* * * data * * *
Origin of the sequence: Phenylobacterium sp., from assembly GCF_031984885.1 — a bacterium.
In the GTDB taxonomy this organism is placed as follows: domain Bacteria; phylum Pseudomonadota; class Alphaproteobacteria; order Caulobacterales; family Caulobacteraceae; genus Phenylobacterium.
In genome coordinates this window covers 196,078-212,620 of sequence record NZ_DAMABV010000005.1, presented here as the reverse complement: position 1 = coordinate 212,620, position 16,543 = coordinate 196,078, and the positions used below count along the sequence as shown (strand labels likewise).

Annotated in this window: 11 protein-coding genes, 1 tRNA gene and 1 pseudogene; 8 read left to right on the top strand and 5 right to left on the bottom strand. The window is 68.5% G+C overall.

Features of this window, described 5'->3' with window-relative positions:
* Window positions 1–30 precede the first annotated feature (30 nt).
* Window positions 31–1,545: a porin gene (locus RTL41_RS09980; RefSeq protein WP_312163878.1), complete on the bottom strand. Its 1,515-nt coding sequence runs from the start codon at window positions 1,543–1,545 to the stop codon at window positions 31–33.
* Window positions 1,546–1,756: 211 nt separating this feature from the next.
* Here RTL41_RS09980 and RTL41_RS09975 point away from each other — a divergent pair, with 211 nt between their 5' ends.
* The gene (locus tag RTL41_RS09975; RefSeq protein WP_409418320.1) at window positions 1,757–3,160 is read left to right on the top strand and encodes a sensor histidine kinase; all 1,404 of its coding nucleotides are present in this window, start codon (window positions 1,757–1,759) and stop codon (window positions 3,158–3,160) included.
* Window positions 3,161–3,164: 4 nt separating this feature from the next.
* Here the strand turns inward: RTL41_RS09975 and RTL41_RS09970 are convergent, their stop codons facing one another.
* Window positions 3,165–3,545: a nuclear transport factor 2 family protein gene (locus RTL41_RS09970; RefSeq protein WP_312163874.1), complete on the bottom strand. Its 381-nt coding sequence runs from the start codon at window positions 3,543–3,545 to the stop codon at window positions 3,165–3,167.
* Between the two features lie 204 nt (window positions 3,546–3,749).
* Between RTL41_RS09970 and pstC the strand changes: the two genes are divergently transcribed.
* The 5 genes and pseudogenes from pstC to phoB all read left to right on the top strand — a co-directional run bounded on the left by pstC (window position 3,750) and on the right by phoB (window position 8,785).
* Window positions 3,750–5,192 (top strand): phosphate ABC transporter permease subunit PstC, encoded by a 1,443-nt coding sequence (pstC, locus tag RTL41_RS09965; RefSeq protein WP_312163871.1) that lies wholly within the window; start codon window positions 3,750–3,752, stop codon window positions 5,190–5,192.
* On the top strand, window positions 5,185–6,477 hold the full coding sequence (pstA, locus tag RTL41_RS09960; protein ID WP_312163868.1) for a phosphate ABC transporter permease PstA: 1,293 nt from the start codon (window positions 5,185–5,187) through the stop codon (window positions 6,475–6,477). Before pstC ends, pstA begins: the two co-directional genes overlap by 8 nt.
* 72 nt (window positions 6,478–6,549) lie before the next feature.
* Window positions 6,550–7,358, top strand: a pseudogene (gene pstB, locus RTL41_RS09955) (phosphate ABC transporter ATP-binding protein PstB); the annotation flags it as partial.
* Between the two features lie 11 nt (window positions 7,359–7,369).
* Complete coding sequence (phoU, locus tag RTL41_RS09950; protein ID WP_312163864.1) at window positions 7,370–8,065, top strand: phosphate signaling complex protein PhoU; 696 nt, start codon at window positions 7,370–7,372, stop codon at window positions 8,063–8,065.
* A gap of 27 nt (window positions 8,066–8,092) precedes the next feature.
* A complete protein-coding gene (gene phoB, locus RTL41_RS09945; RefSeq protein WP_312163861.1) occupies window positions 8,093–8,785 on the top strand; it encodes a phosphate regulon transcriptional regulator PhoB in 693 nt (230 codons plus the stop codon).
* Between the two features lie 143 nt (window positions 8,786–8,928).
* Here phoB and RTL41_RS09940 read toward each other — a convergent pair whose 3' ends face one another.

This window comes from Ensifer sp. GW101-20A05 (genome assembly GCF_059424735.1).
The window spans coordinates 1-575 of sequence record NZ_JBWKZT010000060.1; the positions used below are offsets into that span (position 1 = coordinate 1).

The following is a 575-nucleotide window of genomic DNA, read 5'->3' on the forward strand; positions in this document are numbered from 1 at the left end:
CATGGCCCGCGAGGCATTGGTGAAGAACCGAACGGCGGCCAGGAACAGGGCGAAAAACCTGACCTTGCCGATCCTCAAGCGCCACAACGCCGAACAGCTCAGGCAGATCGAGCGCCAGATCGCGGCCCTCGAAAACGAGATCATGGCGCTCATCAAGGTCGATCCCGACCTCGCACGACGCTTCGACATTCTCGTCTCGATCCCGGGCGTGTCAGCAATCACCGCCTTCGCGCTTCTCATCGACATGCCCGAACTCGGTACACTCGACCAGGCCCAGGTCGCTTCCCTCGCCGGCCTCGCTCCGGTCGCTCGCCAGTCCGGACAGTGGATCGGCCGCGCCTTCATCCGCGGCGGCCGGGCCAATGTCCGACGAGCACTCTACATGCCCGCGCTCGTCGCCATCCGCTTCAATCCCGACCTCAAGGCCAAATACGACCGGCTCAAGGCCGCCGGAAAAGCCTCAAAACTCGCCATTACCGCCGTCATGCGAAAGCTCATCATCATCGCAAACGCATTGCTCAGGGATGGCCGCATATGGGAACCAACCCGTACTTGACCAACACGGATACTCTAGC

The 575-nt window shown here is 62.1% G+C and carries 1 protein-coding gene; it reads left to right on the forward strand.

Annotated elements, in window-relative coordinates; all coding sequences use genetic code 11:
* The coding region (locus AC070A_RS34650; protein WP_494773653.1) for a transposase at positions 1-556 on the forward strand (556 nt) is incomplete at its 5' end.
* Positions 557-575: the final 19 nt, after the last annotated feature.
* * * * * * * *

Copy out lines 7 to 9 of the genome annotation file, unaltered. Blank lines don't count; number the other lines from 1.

* Window positions 31–1,545: a porin gene (locus RTL41_RS09980; RefSeq protein WP_312163878.1), complete on the bottom strand. Its 1,515-nt coding sequence runs from the start codon at window positions 1,543–1,545 to the stop codon at window positions 31–33.
* Window positions 1,546–1,756: 211 nt separating this feature from the next.
* Here RTL41_RS09980 and RTL41_RS09975 point away from each other — a divergent pair, with 211 nt between their 5' ends.